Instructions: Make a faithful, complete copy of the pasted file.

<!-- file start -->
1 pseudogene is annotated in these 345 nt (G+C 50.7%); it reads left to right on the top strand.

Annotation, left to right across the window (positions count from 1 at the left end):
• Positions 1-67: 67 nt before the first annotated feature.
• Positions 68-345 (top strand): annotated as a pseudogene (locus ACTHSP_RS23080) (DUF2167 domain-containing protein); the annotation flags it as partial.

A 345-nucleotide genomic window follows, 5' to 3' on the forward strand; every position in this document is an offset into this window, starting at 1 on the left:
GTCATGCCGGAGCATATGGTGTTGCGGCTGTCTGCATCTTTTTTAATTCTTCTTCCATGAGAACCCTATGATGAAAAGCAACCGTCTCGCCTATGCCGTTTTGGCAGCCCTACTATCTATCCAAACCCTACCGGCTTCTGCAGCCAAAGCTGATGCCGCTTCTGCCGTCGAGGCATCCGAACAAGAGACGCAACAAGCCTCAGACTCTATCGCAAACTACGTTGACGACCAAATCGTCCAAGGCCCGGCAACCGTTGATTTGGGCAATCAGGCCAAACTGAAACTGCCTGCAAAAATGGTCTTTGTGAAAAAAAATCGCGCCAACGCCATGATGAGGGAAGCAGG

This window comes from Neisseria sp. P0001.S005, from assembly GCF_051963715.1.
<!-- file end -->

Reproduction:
1 pseudogene is annotated in these 345 nt (G+C 50.7%); it reads left to right on the top strand.

Annotation, left to right across the window (positions count from 1 at the left end):
• Positions 1-67: 67 nt before the first annotated feature.
• Positions 68-345 (top strand): annotated as a pseudogene (locus ACTHSP_RS23080) (DUF2167 domain-containing protein); the annotation flags it as partial.

A 345-nucleotide genomic window follows, 5' to 3' on the forward strand; every position in this document is an offset into this window, starting at 1 on the left:
GTCATGCCGGAGCATATGGTGTTGCGGCTGTCTGCATCTTTTTTAATTCTTCTTCCATGAGAACCCTATGATGAAAAGCAACCGTCTCGCCTATGCCGTTTTGGCAGCCCTACTATCTATCCAAACCCTACCGGCTTCTGCAGCCAAAGCTGATGCCGCTTCTGCCGTCGAGGCATCCGAACAAGAGACGCAACAAGCCTCAGACTCTATCGCAAACTACGTTGACGACCAAATCGTCCAAGGCCCGGCAACCGTTGATTTGGGCAATCAGGCCAAACTGAAACTGCCTGCAAAAATGGTCTTTGTGAAAAAAAATCGCGCCAACGCCATGATGAGGGAAGCAGG

This window comes from Neisseria sp. P0001.S005, from assembly GCF_051963715.1.